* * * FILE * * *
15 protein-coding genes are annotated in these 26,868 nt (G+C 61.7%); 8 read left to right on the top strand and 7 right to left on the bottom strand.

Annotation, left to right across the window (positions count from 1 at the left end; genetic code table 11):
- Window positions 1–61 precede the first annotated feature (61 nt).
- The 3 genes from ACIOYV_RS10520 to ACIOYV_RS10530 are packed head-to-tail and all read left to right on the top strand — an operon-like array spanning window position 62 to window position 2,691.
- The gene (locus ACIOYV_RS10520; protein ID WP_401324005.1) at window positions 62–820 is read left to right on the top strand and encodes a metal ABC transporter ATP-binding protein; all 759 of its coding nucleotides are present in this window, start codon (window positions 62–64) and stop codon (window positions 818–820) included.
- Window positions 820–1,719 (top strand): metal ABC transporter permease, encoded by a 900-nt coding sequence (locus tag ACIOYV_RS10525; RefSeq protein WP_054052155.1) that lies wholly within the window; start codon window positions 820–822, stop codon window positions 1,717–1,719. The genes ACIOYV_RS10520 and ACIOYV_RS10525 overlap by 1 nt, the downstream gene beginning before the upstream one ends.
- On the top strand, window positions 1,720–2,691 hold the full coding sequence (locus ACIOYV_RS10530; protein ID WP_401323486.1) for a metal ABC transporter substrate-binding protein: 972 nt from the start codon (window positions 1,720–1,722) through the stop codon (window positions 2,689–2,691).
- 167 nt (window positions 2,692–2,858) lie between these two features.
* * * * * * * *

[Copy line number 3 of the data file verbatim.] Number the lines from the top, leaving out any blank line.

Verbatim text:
- Window positions 1–61 precede the first annotated feature (61 nt).